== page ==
For Old World wines, the appellation is generally displayed as the wine type. However, each appellation also has a level of quality and a number of winemaking restrictions associated with it. The smallest appellations are generally the most strict, with rules on the type of grapes that must be used, the required percentage of each grape in blends, the winemaking techniques that are allowed, and the required length of ageing before release. The appellation’s ranking will appear on the label as well, noting whether this wine qualifies as a wine from a controlled production area, as a typical regional wine, or as a simple table wine. Both Chateauneuf-du-Pape and Montepulciano d’Abruzzo are controlled appellations, meaning these types of wine have been made according to the national winemaking laws and regulations in the regions of the same name.
French wine labels may include the wine’s classification, meaning its place in the formal quality ranking of the wines from a particular appellation. There are several different classes, such as grand cru, premier cru, cru bourgeois, etc. but the general idea is that specific vineyards have historically produced such consistently superior wine that the wine from these vineyards should carry a specific label to indicate the high quality. The crus of Bordeaux and Burgundy are the most well known, and Chateauneuf-du-Pape does not have this form of cru ranking. In other European countries, such as Germany or Italy, there is an informal ranking system based on the reputation of the vineyard or producer, but no formal classification is indicated on the label.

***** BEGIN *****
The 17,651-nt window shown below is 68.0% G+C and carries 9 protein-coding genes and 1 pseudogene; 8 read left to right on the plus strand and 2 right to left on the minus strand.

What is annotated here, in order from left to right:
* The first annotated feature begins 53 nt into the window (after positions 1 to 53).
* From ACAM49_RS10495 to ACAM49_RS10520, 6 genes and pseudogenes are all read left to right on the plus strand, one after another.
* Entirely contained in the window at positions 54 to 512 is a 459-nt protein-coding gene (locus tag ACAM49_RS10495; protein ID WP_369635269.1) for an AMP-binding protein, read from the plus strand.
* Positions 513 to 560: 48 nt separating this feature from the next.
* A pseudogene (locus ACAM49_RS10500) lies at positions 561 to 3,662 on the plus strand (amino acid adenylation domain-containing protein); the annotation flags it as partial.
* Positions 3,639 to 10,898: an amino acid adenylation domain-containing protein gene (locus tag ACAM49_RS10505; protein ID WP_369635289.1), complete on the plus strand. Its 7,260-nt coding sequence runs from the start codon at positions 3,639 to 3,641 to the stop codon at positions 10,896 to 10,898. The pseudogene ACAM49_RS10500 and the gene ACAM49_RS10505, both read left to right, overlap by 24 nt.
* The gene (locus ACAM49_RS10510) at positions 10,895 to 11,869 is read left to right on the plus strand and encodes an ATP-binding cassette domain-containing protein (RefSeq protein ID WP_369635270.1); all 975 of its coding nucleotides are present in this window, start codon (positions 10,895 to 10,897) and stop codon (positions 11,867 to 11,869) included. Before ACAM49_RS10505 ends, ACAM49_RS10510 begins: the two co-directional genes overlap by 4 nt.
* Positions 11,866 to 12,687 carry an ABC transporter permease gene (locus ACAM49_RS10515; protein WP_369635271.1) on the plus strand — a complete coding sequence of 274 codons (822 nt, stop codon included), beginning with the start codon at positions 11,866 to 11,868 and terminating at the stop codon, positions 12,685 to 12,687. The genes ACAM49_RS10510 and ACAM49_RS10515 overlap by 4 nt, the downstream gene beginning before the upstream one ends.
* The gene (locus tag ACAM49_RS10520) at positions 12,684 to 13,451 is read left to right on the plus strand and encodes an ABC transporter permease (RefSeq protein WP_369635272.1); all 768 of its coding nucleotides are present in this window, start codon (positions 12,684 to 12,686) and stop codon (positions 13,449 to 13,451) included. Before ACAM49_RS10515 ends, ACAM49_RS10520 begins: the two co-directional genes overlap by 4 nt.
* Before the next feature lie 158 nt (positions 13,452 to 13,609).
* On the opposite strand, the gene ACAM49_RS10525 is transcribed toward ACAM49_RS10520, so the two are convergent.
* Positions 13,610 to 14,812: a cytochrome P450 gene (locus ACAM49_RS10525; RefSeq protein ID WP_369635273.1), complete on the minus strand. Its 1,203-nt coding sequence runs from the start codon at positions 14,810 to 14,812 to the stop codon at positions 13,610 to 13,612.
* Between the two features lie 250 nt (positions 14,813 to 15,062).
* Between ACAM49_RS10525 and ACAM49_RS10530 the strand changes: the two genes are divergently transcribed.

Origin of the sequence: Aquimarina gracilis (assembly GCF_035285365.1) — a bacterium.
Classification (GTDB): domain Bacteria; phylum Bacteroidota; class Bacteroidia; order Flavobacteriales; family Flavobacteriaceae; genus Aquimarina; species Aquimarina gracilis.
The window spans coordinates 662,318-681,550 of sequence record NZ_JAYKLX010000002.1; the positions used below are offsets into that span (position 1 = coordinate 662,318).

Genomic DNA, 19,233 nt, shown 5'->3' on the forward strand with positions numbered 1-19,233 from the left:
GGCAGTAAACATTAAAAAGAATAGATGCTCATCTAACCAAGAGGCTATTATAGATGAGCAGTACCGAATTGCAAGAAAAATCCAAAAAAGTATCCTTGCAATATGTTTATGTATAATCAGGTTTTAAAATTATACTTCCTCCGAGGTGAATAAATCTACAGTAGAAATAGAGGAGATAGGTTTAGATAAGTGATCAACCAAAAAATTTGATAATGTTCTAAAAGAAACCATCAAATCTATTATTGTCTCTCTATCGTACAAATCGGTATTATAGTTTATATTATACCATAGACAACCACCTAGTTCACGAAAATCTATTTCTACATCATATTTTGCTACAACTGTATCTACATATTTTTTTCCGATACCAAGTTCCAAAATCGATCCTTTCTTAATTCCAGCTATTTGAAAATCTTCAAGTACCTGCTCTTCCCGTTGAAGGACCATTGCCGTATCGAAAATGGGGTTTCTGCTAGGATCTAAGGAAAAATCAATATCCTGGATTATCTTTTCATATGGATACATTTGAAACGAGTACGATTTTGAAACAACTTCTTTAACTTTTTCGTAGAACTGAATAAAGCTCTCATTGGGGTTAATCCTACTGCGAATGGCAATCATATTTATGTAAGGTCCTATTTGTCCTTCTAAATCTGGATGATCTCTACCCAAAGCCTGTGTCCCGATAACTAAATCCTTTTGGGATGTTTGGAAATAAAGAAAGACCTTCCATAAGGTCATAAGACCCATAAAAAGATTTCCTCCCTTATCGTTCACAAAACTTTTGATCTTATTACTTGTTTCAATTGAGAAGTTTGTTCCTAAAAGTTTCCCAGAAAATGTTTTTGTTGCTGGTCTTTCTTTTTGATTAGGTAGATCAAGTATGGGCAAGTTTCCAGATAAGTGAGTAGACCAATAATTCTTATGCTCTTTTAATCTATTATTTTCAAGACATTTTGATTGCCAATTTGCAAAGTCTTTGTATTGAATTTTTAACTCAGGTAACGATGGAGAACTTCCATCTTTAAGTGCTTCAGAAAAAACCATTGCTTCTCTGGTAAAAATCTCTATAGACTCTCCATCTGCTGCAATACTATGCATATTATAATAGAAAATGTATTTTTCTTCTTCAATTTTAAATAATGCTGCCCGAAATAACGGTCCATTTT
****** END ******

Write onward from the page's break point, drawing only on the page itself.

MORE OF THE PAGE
This is the year the grapes were picked – usually, this is prominently featured on the front label. Wente Vineyards was produced in 2016, and Moda’ was produced in 2015. Some wines, such as Champagne or Port, are made from blending wines of different vintages and will not carry a vintage date on the bottle. The label may instead note the year the wine was bottled, but that does not mean all the wine in the bottle was made that year.
The alcohol level
This is a very important indication of the strength of the wine – it gives the level of alcohol in the wine as a percentage of the total volume. This can range from about 9-16% depending on the type of wine, growing region, sugar levels, etc. This is often found on the back label or along the side of the front label. All wines are legally required to display the alcohol level legibly on each bottle. On our examples, the alcohol is indicated on the rear labels and is between 13-13.5%. This is a good average level of alcohol for these types of wine.
And so on and so forth
Other information may be found on wine labels, such as where the wine was bottled, government warnings about alcohol consumption, importer information, pairing notes, wine descriptions, etc, but the elements we have covered here are the most important to consider when trying to choose your next bottle. These will appear on any bottle of wine, regardless of where it was produced and understanding them should make your selection easier.
Have a look next time you are in a wine shop and see how many labels you can read!